Gary Ackinclose
Application 11786-2018
Admitted 2001
Hearing 5-7 February 2019
Reasons 7 March 2019

The SDT ordered that the respondent should be struck off the roll. The respondent, without legitimate basis, had sent an email to KS (a business associate of the respondent’s client CH) detailing his personal bank account details and requesting that fees (owed by CH to the firm) be paid directly into that bank account rather than to the firm as they should have been, in breach of principles 2 and 6 of the SRA Principles 2011. The respondent had acted dishonestly. 

He had subverted the firm’s accounts process by altering an invoice to create an invoice under a reference not known to the firm’s accounts team or reflected in the firm’s records, and had sent the altered invoice to KS/CH in support of a request that fees related to CH’s matter be paid directly into his own personal bank account rather than to the firm, thereby breaching principles 2 and 6. The respondent had acted dishonestly. 

He had denied that he had created the altered invoice when that was incorrect and misleading, thereby breaching principles 2, 6 and 7. The respondent had acted dishonestly. 

He had provided misleading information to his firm by incorrectly and/or disingenuously claiming that he had mistakenly provided KS with his personal bank account details over the telephone, whereas the direct payments of CH’s fees were as a result of an email from the respondent to KS explicitly requesting direct payments, and had thereby breached principles 2 and 6. The respondent had acted dishonestly. 

He had practised as a solicitor at Andrew J Fenny & Co in circumstances in which he had not had that employment approved by the SRA, contrary to conditions on his practising certificate and in breach of principles 2, 6 and 7.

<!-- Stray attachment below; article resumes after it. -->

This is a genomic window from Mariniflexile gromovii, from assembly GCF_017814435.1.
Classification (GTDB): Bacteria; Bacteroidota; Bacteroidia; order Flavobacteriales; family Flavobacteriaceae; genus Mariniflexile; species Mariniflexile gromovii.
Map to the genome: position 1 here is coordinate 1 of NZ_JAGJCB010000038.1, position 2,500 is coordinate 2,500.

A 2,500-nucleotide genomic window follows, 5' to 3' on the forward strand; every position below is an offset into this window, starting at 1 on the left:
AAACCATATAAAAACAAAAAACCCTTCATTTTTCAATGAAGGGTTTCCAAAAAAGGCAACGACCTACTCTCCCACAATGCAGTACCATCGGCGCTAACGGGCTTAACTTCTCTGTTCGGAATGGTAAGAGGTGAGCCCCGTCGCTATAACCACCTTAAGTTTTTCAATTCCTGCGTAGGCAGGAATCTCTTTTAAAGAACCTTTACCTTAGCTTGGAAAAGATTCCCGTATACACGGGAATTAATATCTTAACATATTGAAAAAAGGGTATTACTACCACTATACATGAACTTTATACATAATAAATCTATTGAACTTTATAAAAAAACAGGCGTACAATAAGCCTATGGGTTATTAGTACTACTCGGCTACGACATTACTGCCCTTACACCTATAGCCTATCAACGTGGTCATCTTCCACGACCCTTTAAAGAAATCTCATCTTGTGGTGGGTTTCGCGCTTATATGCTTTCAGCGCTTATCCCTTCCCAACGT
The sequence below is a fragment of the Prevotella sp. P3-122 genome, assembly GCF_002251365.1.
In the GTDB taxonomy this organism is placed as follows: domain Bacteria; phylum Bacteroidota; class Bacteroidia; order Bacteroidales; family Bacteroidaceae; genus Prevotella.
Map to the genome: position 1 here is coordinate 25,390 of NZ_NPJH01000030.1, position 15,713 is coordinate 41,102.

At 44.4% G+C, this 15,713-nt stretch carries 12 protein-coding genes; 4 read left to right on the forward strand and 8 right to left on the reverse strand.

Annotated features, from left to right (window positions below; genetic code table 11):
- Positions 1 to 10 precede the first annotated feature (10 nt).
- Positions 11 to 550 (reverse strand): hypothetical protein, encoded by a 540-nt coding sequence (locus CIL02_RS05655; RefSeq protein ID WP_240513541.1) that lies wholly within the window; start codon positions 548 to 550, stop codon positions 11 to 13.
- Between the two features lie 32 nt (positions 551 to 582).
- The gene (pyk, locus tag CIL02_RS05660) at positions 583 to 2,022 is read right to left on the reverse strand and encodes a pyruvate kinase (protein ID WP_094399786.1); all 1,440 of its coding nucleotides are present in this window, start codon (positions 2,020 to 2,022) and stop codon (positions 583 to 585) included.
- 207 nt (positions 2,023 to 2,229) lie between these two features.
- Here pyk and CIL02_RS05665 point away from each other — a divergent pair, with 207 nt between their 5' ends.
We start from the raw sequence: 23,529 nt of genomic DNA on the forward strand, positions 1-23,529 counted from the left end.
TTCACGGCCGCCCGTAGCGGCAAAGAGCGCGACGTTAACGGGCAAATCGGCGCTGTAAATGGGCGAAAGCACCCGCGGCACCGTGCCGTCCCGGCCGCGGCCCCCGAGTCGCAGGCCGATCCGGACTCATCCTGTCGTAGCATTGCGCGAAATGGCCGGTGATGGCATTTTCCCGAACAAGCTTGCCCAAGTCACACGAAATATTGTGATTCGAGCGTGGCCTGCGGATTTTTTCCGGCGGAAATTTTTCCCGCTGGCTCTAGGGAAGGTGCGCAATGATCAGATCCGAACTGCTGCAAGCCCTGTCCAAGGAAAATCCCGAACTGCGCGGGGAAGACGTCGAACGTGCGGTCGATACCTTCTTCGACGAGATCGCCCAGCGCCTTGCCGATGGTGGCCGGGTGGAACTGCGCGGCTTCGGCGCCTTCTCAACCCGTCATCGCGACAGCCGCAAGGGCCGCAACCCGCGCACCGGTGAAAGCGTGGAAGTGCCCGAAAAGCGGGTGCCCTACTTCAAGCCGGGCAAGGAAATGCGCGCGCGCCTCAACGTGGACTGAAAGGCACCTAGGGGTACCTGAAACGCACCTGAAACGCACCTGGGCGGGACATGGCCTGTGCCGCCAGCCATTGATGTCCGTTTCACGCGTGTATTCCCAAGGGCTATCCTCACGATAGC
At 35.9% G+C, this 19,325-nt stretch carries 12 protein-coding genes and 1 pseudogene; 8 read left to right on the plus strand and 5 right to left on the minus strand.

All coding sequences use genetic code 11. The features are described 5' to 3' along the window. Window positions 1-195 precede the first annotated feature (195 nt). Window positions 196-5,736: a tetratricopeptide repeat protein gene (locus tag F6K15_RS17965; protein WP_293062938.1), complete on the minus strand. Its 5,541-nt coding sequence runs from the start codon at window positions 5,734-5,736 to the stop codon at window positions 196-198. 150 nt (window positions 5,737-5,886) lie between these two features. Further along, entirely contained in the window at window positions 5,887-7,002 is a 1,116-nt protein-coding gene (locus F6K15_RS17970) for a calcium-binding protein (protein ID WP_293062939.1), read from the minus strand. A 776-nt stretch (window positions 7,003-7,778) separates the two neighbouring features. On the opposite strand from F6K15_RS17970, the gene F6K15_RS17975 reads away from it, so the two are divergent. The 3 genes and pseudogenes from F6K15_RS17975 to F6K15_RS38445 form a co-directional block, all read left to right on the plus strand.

The motivation for his misconduct was his own financial benefit. He lacked any insight into his wrongdoing. 

The misconduct was at the highest level and the only appropriate sanction was a strike-off. There were no exceptional circumstances that would make such an order unjust in the present case. The respondent was ordered to pay costs of £25,395. 

Jeffrey Allan Jackson
Application 11882-2019
Admitted 1987
Hearing 13 February 2019
Reasons 21 February 2019 

The SDT ordered that the respondent should pay a fine of £3,750, and further that he should be subject to the conditions that he might not practise as a solicitor on his own account; be a manager or owner of an authorised body; be a compliance officer for legal practice or compliance officer for finance and administration of any authorised body; and that he should immediately inform any prospective employer of the restrictions and the reason for their imposition, with liberty to either party to apply to vary the conditions. 

The respondent had failed to make any provision for the safe storage or disposal of archived files when his firm closed in November 2016, in breach of principles 4, 6, 8 and 10 of the SRA Principles 2011. 

He had failed to carry out proper reconciliations in breach of rules 29.12, 29.13 and 6 of the SRA Accounts Rules 2011. 

He had failed to keep proper accounting records to show accurately the position with regard to the money held for each client and trust ,in breach of rules 1.2(e), 1.2(f), 9.1, 29.2 and 20.6 of the rules. 

He had used a suspense account without any proper justification, in breach of rule 29.15 of the rules. 

By virtue of the above breaches, he had acted in breach of principles 6, 8 and 10.

He had made or caused a payment of £45,000 from client account resulting in the client ledger being overdrawn by £32,260, in breach of rules 7.1 and 20.6 of the rules, and principles 6 and 10.

The SDT was invited to deal with the allegations against the respondent in accordance with a statement of agreed facts and proposed sanction. 

The SDT noted that the respondent had contacted the applicant in relation to his financial difficulties. He had displayed genuine insight into his misconduct and had rectified the shortage in client account. 

Having determined that the proposed sanction was appropriate and proportionate, the SDT granted the application for matters to be resolved by way of the agreed outcome. The respondent was ordered to pay costs of £3,000. 

Kuldip Singh
Application 11837-2018
Admitted 2000
Hearing 5-6 February 2019
Reasons 18 March 2019

The SDT ordered that the respondent should be struck off the roll.